Did I mention that I’m a vegetarian?

11 09 2010

But the history of meat still fascinates me:

Cuts of beef.

5 09 2010

Another film clip for my history of food class:

To see all of “Beef Rings the Bell, Part II,” click here.

“Know Your Meat (1945).”

1 01 2010

No, it’s not a PETA video:

Let’s torture pigs so that we’ll have more left to kill.

12 11 2009

I am so done with Freakonomics. Like me, you’ve probably read all the stuff about how bad the global warming chapter is in Superfreakonomics. Elizabeth Kolbert of The New Yorker writes:

Indeed, just about everything they have to say on the topic is, factually speaking, wrong.

I figured I’d skip the new book, but keep reading the Freakonomics blog as it can sometimes be very interesting. Unfortunately, it seems like Levitt and Dubner have decided to give a permanent platform to this guy. Today he offers a heartfelt, compassionate defense of pig torture:

Horrible as it all sounds, many pig farmers vehemently insist on the humaneness of the farrowing crate. Critics might condemn the crate as little more than a productivity maximizer. But consider why it maximizes productivity: farrowing crates prevent piglets from being crushed to death. As many conventional pig farmers note, the crate’s design is carefully engineered to discourage mothers from rolling over on their suckling or sleeping babies, something that happens with alarming regularity in open systems.

Luckily, a reader named Richard has already posted what I was thinking in the comments:

OK, so let’s get this straight. Option 1: pig suffers. Option 2: baby pigs get killed.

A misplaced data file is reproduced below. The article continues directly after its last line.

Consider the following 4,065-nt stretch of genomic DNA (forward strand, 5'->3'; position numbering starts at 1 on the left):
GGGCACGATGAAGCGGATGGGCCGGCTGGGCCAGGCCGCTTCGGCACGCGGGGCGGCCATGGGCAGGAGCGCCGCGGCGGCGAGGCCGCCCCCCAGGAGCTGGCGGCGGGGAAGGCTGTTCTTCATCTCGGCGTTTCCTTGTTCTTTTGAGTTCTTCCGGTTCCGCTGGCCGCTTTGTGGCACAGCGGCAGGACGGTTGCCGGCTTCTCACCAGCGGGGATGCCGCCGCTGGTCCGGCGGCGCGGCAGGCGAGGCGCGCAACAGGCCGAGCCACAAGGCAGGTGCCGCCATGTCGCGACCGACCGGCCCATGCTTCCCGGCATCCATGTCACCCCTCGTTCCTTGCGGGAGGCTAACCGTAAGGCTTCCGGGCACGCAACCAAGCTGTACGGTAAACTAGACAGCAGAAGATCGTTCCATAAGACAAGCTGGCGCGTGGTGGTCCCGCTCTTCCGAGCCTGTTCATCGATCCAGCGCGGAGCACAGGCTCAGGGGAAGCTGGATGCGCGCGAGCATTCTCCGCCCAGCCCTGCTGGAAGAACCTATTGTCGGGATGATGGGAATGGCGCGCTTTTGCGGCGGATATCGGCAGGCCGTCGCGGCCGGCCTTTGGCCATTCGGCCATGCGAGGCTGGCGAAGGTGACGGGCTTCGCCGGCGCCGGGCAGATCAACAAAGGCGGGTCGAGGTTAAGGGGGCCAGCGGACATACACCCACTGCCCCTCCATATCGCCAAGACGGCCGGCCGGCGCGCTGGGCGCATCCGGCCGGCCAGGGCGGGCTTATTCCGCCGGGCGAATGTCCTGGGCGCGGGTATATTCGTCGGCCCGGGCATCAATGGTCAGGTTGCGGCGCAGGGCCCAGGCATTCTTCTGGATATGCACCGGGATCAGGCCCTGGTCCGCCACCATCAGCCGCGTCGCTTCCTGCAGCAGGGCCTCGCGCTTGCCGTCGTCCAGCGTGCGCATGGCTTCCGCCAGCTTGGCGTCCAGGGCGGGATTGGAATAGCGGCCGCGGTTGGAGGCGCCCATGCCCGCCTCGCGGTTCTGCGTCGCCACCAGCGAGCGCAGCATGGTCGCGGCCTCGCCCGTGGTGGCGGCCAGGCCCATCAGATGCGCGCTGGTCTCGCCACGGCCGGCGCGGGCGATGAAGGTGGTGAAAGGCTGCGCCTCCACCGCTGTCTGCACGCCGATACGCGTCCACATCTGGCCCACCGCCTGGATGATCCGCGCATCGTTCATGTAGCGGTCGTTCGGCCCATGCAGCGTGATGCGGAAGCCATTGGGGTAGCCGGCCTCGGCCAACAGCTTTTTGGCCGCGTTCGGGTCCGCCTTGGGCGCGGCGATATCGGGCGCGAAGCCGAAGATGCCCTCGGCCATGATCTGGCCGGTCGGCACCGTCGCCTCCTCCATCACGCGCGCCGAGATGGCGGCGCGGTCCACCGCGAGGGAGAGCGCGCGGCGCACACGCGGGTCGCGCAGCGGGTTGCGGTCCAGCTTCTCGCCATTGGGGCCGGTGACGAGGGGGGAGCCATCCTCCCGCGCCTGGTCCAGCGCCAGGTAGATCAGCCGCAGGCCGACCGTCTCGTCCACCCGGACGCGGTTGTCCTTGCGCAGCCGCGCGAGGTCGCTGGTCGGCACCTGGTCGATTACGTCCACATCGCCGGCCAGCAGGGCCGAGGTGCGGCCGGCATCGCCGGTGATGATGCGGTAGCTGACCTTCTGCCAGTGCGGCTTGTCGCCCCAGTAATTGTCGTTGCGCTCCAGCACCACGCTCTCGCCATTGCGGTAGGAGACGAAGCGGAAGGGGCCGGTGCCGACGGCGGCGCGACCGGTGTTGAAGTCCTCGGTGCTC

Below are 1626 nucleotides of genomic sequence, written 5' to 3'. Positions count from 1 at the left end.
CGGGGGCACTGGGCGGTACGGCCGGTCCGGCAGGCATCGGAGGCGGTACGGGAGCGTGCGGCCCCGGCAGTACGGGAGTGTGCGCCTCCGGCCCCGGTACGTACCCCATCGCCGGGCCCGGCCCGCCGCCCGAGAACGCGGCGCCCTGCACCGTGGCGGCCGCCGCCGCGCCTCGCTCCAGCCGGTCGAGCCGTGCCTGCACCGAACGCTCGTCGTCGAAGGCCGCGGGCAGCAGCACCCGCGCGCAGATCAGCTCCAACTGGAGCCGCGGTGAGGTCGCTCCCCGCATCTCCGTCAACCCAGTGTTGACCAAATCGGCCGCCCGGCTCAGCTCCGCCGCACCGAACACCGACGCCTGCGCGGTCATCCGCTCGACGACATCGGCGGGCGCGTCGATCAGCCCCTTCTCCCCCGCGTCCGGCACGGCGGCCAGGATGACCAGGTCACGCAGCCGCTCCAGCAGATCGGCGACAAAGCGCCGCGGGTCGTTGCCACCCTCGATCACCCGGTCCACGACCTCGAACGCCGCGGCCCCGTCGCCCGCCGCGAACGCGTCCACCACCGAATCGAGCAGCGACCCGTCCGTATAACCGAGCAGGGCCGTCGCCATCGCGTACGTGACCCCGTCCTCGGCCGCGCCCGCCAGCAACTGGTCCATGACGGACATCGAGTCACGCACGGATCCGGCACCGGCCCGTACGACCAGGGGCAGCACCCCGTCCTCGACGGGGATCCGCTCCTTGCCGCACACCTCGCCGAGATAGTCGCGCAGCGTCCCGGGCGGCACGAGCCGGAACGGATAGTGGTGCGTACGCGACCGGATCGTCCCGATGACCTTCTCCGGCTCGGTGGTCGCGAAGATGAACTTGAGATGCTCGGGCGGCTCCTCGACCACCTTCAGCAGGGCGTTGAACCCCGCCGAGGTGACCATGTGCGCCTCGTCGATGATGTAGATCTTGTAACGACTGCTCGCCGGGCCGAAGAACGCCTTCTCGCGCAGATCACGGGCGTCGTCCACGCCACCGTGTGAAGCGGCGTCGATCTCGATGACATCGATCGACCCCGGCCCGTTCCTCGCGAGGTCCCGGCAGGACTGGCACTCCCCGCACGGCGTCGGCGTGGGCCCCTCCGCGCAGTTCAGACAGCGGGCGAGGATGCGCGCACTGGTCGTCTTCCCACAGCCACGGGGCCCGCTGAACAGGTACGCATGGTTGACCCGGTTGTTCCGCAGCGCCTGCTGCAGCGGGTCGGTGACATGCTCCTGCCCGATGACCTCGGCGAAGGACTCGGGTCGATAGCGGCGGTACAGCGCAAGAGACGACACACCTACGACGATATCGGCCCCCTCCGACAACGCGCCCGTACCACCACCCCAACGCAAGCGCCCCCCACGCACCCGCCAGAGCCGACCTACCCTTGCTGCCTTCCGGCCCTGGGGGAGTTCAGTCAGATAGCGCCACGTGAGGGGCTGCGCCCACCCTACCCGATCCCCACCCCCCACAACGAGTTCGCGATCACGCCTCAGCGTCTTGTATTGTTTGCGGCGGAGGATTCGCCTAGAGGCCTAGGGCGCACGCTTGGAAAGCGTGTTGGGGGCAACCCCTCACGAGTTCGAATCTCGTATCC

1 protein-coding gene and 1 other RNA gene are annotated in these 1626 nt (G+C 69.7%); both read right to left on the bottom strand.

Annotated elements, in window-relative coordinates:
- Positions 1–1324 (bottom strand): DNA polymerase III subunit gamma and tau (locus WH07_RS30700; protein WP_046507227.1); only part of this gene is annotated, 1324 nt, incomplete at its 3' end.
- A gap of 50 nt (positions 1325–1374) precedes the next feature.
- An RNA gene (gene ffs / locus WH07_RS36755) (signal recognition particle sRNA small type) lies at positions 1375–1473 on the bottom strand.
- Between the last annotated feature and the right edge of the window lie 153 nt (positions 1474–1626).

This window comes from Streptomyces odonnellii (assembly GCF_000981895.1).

Consider now option 3. If we cannot raise pigs humanely (because of 1 or 2) above, then we should not raise pigs. To the farmer who says they have to do option 1 to prevent 2, I say “no you don’t”. You are inherently engaged in a cruel, inhumane business – don’t make out that you are some sort of saint. You are not.

Paul Krugman picked out a particularly good line from Kolbert that applies here as well:

But what’s most troubling about “SuperFreakonomics” isn’t the authors’ many blunders; it’s the whole spirit of the enterprise. Though climate change is a grave problem, Levitt and Dubner treat it mainly as an opportunity to show how clever they are.

In this case, you don’t have to be a trained scientist to figure out the problem with the pig argument. You don’t even have to be a vegetarian. You just have to realize that there are other ways to raise pigs than by the thousands.


“There was never the least attention paid to what was cut up for sausage…”

2 10 2009

Apparently, Texas State University historian James McWilliams hates locavores. I already knew there was an argument about whether eating local food really saves that much in greenhouse gas emissions, but in the first of what promises to be a series of posts at Freakonomics about the glorious wonders of industrial food production Williams has decided to attack a straw man:

I’m told that I’m missing the ultimate point of being a locavore. Local food is not only about reducing our carbon footprint. It’s about strengthening community.

Actually, I prefer local food because it’s always fresher and therefore usually tastes better, but then again, I don’t know James McWilliams. Perhaps his locavore friends actually make that argument.